This time around, the virulence of the disease, coupled with the insane growth of the aviation sector over the past decade, is going to make the industry suffer badly. Indeed, aviation is a victim of its own success as connectivity moved from huge hubs like Beijing and Shanghai to direct connectivity to cities like Wuhan.
Unfortunately, after Governments hummed and hawed for a couple of weeks before shutting aviation down, often delaying flight lockdowns at the insistence of airline lobbyists, the impact might carry on for longer. Even if India reopens its skies, it looks increasingly likely that the withdrawal of aviation services will only be gradually eased out.
As for international flights, several nations across the world are still under lockdown. This will go on for a longer period of time than in India. At least as of now, some nations, such as Singapore, are major aviation hubs. It is estimated that at least 200 of India’s commercial fleet will not be required when things restart. Leisure travel will be hit hard as jobs will disappear and increments will become a thing of the past, resulting in lower discretionary spends.
But the impact on international travel is likely to be harder still. Foreign holiday travel, particularly to hard-hit tourist hubs such as Italy and Spain, will vanish. Non-essential business travel, too, will. The conference market drying up will mean fewer trips to countries like Germany and even China. Airlines like Emirates, which have gorged themselves on Indian travellers for three decades now, might suddenly run out of the runway as aviation will likely reform itself in ways we cannot even predict today.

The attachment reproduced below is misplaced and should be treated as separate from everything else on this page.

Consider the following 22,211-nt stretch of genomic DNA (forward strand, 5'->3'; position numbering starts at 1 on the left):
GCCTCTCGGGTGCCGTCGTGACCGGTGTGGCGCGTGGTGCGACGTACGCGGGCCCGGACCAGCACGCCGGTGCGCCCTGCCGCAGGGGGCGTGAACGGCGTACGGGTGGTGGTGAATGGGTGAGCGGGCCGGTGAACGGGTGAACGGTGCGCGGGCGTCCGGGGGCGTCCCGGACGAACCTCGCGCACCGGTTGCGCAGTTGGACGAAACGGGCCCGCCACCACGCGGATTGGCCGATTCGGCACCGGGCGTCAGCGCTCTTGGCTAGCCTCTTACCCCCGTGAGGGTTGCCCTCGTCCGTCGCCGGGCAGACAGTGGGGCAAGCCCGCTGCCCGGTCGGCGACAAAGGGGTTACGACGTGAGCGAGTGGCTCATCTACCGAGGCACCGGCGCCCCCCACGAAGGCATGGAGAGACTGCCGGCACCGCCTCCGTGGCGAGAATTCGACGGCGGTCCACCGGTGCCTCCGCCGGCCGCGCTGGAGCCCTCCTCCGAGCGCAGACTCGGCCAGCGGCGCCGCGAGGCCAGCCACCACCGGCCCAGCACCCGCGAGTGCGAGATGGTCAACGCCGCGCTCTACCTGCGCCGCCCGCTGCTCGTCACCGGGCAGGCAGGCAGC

Make no mistake, international and domestic air travel will recover. One reason for this is because a vibrant and operational aviation sector is strategically vital for large nations like India. While the Indian Government will not be able to bail out airlines, the latter will have to indulge in small measures to get the sector up and running again, at least to a decent baseline.
This is also a time when the Government will have to sit down with industry leaders and figure out what it will have to do to help the sector grow. It needs to ponder if any protectionist moves, such as preventing large numbers of Indian travellers flying through hubs such as Dubai and Singapore, will be required.
At the same time, flying is all a confidence game. By now, everybody is calling the Coronavirus a “travelling salesman” disease. One reason for the dramatic growth in air travel over the past decade has been because of the incredible safety record of modern civil aviation but that confidence has disappeared thanks to the virus. So, how do we get that confidence back? That will have to be something the Government will have to do alongside airlines. It is not just us, Governments across the world will have to deal with it.
(The writer is Managing Editor, The Pioneer)